August 7, 2013

Neros fiddle while talent burns

Pakistan cricket has talent but no fairness, meritocracy or systems

Imran Farhat is back. Dear god, why? © PA Photos

Is talent overrated? It might be, unless it's all you've got. Let's be clear, it's all Pakistan have got. Forget natural aptitudes or attributes for any sport. Forget eagle eyes and magical wrists. It's a simple numbers game. A country of 180 million has more people with natural talent than a country of 60 million. Let's not get on to certain countries with a population of over a billion. All things being equal, and we know that they aren't, size matters; Yorkshire, I'll wager, will beat Huntingdonshire. I wouldn't wager on Pakistan beating anybody, except possibly Zimbabwe.

But that's Pakistan for you. Talent is all Pakistan has got. And I'm not talking about Imran Farhat, newly recalled to Pakistan's squad for the tour of Zimbabwe. What's that all about? It isn't about performance or development or fairness. There are less kind, less honourable explanations. No Nasir Jamshed or Mohammad Irfan in Tests. No Hammad Azam in any form. Faisal Iqbal returns with Imran Farhat. What is going on? I feel like shouting in capitals. WHAT IS GOING ON?

We know that Pakistan have troubles, lots of troubles. From A to Z in the fat edition of the Encyclopaedia of Troubles, Pakistan headline every entry. When you have so many troubles, you can't compete. Fair enough. But that doesn't mean you kick yourself in the rocks at every turn. An unwritten law of Pakistan cricket is that any success is followed by an act of crass stupidity. Beat West Indies with refreshing splashes of new and regenerated blood. What's next? Build on that? No. Let's kill that vibe with cricketers whose most persuasive records are their records of birth. Any Pakistan squad will beat Zimbabwe. But you've still killed the vibe.

This is why, I'm sure, people shoot themselves in the head. I know that shooting yourself is a grave sin for a Muslim, and it probably isn't worth it over a squad selection, but ripping off 180 million people must be a sin too? If you ever want to know how it feels to be cheated, start supporting Pakistan. Or perhaps use your talent to push for national selection. Unless you have some connection with a selector or one of the back-seat selectors in the cricket board, you'll quickly learn what it feels like to be cheated.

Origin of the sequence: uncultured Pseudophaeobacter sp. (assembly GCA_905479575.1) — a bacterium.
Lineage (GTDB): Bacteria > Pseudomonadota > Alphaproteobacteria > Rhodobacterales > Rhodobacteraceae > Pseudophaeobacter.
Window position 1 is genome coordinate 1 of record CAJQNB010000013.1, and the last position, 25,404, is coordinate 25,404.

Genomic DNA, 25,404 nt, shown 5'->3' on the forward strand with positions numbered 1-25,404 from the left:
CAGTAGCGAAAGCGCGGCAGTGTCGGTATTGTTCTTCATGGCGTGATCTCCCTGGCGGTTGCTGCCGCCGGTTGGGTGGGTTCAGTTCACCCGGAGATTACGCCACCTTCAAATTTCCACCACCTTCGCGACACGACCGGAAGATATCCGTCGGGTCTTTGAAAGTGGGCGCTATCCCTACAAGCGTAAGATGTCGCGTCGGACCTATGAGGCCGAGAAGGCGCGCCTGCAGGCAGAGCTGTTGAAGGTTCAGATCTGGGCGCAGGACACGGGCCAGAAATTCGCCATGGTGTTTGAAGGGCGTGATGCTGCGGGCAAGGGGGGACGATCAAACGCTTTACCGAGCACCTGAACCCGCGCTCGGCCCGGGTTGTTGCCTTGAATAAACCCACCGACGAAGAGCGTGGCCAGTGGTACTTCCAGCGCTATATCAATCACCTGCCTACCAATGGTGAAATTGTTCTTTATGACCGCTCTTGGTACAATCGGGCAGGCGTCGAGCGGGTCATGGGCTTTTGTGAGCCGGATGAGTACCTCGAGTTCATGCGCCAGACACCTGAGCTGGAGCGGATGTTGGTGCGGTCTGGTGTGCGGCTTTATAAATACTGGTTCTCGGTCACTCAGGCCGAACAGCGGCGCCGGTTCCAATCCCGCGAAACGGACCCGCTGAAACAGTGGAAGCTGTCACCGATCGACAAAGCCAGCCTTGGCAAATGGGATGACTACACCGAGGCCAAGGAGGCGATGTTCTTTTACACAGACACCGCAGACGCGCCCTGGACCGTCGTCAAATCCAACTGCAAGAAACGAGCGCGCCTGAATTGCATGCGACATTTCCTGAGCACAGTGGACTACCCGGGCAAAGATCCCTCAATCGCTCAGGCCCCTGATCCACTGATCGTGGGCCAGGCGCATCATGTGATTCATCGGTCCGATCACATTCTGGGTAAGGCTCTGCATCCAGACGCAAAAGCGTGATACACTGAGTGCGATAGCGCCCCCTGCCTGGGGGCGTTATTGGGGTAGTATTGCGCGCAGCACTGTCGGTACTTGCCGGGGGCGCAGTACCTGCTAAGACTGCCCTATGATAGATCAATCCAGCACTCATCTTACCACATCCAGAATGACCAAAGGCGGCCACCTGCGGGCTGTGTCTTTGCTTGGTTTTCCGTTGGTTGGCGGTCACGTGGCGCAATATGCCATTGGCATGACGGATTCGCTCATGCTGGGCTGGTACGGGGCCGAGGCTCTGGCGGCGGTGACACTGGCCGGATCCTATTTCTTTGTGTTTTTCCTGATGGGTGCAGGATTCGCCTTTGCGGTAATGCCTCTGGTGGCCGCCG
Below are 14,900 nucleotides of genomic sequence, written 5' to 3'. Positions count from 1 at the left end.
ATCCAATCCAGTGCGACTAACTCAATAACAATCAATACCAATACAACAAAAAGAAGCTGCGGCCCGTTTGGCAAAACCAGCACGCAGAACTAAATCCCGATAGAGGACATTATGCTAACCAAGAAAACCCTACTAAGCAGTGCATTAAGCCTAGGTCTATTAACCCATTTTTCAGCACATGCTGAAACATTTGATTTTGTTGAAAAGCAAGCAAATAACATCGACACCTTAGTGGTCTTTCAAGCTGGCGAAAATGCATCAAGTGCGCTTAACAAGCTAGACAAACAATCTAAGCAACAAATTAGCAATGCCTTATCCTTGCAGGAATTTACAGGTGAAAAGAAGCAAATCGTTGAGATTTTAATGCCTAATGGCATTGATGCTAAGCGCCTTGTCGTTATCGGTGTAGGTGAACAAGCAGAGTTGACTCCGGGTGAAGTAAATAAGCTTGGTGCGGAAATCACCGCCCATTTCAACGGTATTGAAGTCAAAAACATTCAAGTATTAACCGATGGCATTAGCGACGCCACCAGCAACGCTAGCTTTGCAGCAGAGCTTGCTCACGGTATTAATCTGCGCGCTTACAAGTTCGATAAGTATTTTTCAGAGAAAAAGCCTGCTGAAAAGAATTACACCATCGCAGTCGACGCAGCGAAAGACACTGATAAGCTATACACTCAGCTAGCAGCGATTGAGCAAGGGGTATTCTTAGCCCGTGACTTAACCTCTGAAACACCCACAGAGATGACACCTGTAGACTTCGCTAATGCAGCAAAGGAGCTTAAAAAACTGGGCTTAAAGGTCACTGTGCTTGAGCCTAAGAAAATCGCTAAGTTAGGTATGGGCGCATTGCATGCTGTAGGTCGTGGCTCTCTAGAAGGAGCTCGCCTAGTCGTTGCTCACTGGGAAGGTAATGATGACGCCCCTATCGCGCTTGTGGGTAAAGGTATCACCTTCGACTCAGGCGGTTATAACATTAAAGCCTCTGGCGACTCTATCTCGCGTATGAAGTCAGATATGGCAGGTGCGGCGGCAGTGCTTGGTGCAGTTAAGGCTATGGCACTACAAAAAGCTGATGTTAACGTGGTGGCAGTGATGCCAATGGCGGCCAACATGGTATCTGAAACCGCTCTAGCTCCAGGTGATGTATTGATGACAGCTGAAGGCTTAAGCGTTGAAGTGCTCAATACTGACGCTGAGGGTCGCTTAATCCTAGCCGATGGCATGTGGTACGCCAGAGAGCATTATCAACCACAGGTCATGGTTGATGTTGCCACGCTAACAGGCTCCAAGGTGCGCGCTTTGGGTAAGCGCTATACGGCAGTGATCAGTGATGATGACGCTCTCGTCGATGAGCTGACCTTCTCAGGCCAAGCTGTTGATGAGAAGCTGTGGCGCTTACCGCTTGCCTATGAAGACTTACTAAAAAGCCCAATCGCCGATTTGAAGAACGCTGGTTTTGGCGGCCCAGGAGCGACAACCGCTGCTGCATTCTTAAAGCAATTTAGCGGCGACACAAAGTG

This is how to burn talent. Treat it unfairly. Dash its hopes and ambitions. Destroy its ego. Erode its confidence. Make it powerless. Kill its dreams. That is what power allows. It allows you to ruin who you choose to ruin. You see, in Pakistan talent exists, like in any other country, though possibly more than in smaller countries, if you follow my earlier argument. But fairness doesn't exist. Merit is absent.

One way of limiting unfairness is to devise sound processes. Let's take England, for example. England isn't perfect. There is plenty of unfairness in cricket and any other walk of life. But enough people in positions of power have cared enough of the time to devise processes and systems that allow enough people of merit to succeed. It isn't perfect. It is good enough.

Beating Australia in the Ashes is no fluke. The ECB has invested in grassroots cricket for over a decade. The standard of junior county cricket rises every year. More coaches are being trained. Facilities are being upgraded. The pathway - that horrible word - from junior cricket to the Test team is clear and already well trodden. People won't be entirely fair. That's people for you. The pathway and the system are imperfect. What pathway or system is perfect? At least there is enough of an effort, though, to select and develop enough of the right players.

In Pakistan, we know there is no fairness. But we also know there is no pathway or system. The cricket board might talk about cricket academies and the grassroots, but not enough people care to do enough of the right things. Nobody is asking for the people who run Pakistan cricket to be perfect or for the processes to be impeccable. We're just asking for the people and processes to be good enough. We're asking that we don't kick ourselves in the rocks at every turn. We're asking that we don't shoot ourselves in the head. We're asking not to be ripped off. We're asking for an end to the Imran Farhats and Faisal Iqbals. Obvious stuff, really. We're asking that the Neros, the decadent rulers of Pakistan cricket, stop fiddling while talent burns. In fact, we're asking in capitals.


Kamran Abbasi is an editor, writer and broadcaster. He tweets here